Of the nearly 3,500 Medal of Honor recipients, Dr. Mary Edwards Walker is the only female recipient ever to have been awarded the honor, despite the fact that nearly 77% of female veterans have served during wartime. She is neither a Post-9/11 veteran nor a World War II veteran: She was the first female U.S. Army surgeon, a prisoner of war, and a suspected spy during the Civil War. Major Generals Sherman and Thomas both personally recommended her for the medal in 1865. President Andrew Johnson readily acquiesced. 

American women have been fighting and dying for the U.S. military, officially and unofficially, for just about as long as it has existed. During the Revolutionary War, women served unofficially as seamstresses, water-bearers, nurses, and cooks—and sometimes disguised themselves as men to do actual fighting on the frontlines. This they repeated during the Civil War, in addition to providing valuable service as spies. It wasn’t until 1901 that Congress established the Army Nurse Corps, allowing women a formal way to serve in the military. By WWII, more than 350,000 women were serving in uniform across a wide variety of capacities. Eighty-four of these would be held as prisoners of war; 543 would eventually die in the line of duty. The Women’s Armed Services Integration Act of 1948 granted women permanent status in the Air Force, Army, Marine Corps, and Navy, but it imposed a 2% cap on female enlistment that wasn’t lifted until 1967. And while legislation enacted in 1975 allowed women to enroll at U.S. military academies for the first time, it took until the 1980s for women to be granted official “veteran” status. 

Women could not hold official combat positions until December 3, 2015, when Defense Secretary Ashton Carter announced that the Pentagon would open the roughly 220,000 combat-designated jobs to women (to understand how elastic the term “combat” is used in this regard, here is a quick guide). However, that does not mean that prior to that moment, women hadn’t found themselves serving under fire. 

Today, women veterans make up the fastest-growing segment of the veteran population, now amounting to about 10% of the total veteran population—though the Department of Veterans Affairs (VA) projects them to make up nearly 20% of that total in the next thirty years. Women make up around 20% of new recruits, 15% of the active duty military, and 18% of the guard and reserve forces, serving in every branch and holding numerous officer positions. Of the more than 280,000 women sent to Iraq and Afghanistan over the last twenty years, 44% of those enlisted and 13% of those who were officers deployed two or more times. As of 2020, 173 Post-9/11 women in uniform gave the ultimate sacrifice for their country. But research has found, despite an ongoing public debate about the role of women in combat, that women dying in combat in fact does not decrease public support for America’s wars. Nor does it necessarily increase their fellow male soldiers’ respect or estimation of female leadership potential. This does not hold true for women—women serving and dying for their country appears to increase women’s own estimation of their leadership potential, causing an “aspirational” effect.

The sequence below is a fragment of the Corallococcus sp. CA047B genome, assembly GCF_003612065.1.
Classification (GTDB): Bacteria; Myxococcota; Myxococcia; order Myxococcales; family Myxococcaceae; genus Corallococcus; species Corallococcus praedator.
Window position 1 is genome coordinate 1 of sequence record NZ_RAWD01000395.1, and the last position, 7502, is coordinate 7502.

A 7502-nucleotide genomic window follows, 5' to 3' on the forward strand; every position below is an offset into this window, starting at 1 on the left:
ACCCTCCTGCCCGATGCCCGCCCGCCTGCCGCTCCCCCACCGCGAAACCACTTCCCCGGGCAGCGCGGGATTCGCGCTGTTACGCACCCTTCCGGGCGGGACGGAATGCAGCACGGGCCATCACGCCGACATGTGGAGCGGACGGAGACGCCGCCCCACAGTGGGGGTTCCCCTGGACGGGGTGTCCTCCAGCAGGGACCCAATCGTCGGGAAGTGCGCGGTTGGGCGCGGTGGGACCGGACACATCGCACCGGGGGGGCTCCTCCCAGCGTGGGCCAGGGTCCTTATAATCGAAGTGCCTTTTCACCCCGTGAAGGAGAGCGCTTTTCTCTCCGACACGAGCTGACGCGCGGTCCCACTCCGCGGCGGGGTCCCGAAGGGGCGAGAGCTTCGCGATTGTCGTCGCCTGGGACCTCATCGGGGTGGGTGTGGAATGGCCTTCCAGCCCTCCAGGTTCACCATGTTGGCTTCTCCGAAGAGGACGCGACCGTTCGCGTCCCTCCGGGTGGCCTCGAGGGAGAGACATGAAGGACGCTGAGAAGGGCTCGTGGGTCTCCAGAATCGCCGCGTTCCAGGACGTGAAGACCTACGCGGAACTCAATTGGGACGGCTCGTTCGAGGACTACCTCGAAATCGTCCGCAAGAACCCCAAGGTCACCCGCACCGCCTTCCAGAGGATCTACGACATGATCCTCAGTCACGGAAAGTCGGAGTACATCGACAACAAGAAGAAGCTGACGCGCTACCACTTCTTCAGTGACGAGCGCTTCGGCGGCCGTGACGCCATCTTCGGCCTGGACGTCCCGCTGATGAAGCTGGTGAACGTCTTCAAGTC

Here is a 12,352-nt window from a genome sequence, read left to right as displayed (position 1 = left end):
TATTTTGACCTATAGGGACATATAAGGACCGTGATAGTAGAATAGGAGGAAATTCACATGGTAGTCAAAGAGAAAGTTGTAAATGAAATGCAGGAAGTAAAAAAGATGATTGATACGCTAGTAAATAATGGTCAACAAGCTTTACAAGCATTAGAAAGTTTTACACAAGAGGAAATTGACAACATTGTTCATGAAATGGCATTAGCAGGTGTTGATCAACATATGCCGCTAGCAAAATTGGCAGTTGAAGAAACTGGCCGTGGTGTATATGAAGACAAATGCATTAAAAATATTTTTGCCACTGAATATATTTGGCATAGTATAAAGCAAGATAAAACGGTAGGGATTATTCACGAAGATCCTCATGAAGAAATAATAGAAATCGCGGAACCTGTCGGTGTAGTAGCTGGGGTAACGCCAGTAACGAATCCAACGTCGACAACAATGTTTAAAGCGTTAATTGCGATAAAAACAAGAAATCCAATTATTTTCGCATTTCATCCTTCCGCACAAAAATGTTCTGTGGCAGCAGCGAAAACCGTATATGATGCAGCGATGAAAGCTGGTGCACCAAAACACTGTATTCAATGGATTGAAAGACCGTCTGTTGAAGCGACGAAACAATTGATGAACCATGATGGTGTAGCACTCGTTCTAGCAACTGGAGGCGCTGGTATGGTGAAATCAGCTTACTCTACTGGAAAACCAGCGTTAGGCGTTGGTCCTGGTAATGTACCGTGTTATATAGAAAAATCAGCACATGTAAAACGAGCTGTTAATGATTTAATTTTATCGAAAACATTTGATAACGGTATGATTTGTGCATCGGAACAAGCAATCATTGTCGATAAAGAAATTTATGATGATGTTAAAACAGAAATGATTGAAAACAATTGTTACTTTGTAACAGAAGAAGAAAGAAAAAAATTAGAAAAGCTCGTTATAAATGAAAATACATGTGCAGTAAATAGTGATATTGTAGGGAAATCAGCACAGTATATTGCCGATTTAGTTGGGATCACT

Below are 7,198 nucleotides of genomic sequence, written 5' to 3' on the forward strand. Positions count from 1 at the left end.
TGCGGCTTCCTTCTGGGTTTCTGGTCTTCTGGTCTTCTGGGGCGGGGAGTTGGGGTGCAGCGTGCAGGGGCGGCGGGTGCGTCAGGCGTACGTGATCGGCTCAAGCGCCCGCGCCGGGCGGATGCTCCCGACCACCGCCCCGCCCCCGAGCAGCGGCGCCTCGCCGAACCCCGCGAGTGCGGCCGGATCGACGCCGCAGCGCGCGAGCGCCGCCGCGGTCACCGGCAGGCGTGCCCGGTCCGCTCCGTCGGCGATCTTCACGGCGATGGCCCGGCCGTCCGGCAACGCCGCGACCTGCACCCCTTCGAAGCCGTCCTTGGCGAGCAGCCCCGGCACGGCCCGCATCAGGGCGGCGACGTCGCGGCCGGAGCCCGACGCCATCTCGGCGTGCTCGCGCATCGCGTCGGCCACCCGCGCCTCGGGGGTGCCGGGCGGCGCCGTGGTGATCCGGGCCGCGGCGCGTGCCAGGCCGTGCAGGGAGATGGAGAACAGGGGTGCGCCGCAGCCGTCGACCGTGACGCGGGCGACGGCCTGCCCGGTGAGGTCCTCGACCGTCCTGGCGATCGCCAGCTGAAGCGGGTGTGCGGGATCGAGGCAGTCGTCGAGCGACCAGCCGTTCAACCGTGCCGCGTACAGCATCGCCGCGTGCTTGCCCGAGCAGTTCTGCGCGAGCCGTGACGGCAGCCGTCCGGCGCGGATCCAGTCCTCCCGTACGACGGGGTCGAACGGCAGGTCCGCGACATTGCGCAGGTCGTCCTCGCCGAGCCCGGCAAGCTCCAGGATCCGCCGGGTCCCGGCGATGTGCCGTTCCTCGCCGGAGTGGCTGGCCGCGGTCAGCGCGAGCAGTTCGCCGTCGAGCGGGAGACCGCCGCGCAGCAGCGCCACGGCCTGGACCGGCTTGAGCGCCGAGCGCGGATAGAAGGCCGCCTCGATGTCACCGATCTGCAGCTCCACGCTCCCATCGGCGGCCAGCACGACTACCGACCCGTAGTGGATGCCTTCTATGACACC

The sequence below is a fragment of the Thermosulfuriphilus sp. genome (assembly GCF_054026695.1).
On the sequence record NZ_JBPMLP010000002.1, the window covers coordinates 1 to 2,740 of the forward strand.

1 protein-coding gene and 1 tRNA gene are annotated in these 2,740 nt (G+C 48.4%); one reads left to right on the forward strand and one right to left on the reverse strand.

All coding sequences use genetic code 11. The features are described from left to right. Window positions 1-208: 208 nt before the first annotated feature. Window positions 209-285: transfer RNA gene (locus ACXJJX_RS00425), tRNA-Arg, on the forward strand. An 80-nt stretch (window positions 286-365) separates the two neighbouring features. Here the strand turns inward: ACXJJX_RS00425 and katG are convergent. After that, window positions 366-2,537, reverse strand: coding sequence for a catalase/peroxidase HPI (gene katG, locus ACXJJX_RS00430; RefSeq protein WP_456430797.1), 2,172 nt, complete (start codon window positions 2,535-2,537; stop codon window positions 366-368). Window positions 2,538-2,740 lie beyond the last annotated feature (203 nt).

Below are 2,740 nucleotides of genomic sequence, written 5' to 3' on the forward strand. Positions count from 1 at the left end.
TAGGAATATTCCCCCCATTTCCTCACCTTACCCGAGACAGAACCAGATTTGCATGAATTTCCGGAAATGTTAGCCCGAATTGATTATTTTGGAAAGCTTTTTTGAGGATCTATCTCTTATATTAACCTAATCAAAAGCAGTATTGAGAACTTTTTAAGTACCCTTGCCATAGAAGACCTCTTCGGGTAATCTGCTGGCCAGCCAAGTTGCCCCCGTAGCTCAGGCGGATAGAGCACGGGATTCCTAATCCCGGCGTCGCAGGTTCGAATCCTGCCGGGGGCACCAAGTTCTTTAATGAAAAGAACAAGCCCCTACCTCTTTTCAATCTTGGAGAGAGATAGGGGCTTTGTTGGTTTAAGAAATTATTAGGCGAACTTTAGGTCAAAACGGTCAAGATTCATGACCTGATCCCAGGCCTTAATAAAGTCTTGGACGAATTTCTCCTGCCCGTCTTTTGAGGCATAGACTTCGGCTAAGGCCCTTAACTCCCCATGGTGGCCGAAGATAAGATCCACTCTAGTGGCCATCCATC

But when these 3.8 million Post-9/11 women who’ve served in the military return to their civilian lives, they often struggle to be recognized as military veterans within the broader public. And they struggle with the VA health system, since that system was built with the male, non-childbearing soldier body in mind. Because for years these women had to wear body armor and other equipment designed for men, they also bear the physical effects on their necks, backs, and hips that are not easily corrected. Research by the Wounded Warrior Project (WWP) has found that female veterans experience military sexual trauma, anxiety, and depression at higher rates than male warriors and that the lack of privacy at many VA health and treatment centers exacerbates this and informs their decisions not to seek the care for which they are legally eligible. 

Since 2010, the VA has published updated guidelines for women’s health care, but it is an ongoing struggle for the agency. But that struggle is subsumed within the larger struggle of women veterans for recognition of their post-service needs, and it will only become more pressing as more women choose to join, and then exit, military service.